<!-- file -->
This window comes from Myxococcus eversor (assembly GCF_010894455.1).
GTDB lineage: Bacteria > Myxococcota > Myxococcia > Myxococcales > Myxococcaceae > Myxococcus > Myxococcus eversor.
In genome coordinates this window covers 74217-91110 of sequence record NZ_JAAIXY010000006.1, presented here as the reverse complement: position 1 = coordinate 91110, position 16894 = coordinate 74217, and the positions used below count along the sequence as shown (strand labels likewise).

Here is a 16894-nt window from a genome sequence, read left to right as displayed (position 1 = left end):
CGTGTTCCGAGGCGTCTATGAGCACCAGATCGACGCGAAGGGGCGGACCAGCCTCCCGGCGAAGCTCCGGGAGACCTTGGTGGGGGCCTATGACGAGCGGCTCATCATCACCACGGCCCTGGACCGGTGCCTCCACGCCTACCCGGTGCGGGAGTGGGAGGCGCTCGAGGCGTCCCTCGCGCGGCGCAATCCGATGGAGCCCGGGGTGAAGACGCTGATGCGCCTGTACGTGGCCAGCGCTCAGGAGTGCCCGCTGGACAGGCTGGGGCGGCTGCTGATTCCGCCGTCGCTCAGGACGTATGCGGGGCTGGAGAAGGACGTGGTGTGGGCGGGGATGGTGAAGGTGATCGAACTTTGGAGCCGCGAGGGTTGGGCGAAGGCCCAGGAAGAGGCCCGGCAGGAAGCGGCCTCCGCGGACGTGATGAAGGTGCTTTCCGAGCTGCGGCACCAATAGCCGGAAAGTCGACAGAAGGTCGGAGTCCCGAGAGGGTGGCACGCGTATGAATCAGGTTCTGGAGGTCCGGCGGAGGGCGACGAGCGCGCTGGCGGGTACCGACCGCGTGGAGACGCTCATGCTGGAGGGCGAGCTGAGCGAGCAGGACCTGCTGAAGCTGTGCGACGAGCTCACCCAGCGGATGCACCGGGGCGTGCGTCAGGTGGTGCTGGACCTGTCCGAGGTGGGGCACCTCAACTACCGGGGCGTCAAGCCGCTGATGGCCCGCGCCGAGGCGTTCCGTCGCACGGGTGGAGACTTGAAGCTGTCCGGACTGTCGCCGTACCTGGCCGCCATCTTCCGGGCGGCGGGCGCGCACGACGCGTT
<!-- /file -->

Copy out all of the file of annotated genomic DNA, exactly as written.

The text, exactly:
This window comes from Myxococcus eversor (assembly GCF_010894455.1).
GTDB lineage: Bacteria > Myxococcota > Myxococcia > Myxococcales > Myxococcaceae > Myxococcus > Myxococcus eversor.
In genome coordinates this window covers 74217-91110 of sequence record NZ_JAAIXY010000006.1, presented here as the reverse complement: position 1 = coordinate 91110, position 16894 = coordinate 74217, and the positions used below count along the sequence as shown (strand labels likewise).

Here is a 16894-nt window from a genome sequence, read left to right as displayed (position 1 = left end):
CGTGTTCCGAGGCGTCTATGAGCACCAGATCGACGCGAAGGGGCGGACCAGCCTCCCGGCGAAGCTCCGGGAGACCTTGGTGGGGGCCTATGACGAGCGGCTCATCATCACCACGGCCCTGGACCGGTGCCTCCACGCCTACCCGGTGCGGGAGTGGGAGGCGCTCGAGGCGTCCCTCGCGCGGCGCAATCCGATGGAGCCCGGGGTGAAGACGCTGATGCGCCTGTACGTGGCCAGCGCTCAGGAGTGCCCGCTGGACAGGCTGGGGCGGCTGCTGATTCCGCCGTCGCTCAGGACGTATGCGGGGCTGGAGAAGGACGTGGTGTGGGCGGGGATGGTGAAGGTGATCGAACTTTGGAGCCGCGAGGGTTGGGCGAAGGCCCAGGAAGAGGCCCGGCAGGAAGCGGCCTCCGCGGACGTGATGAAGGTGCTTTCCGAGCTGCGGCACCAATAGCCGGAAAGTCGACAGAAGGTCGGAGTCCCGAGAGGGTGGCACGCGTATGAATCAGGTTCTGGAGGTCCGGCGGAGGGCGACGAGCGCGCTGGCGGGTACCGACCGCGTGGAGACGCTCATGCTGGAGGGCGAGCTGAGCGAGCAGGACCTGCTGAAGCTGTGCGACGAGCTCACCCAGCGGATGCACCGGGGCGTGCGTCAGGTGGTGCTGGACCTGTCCGAGGTGGGGCACCTCAACTACCGGGGCGTCAAGCCGCTGATGGCCCGCGCCGAGGCGTTCCGTCGCACGGGTGGAGACTTGAAGCTGTCCGGACTGTCGCCGTACCTGGCCGCCATCTTCCGGGCGGCGGGCGCGCACGACGCGTT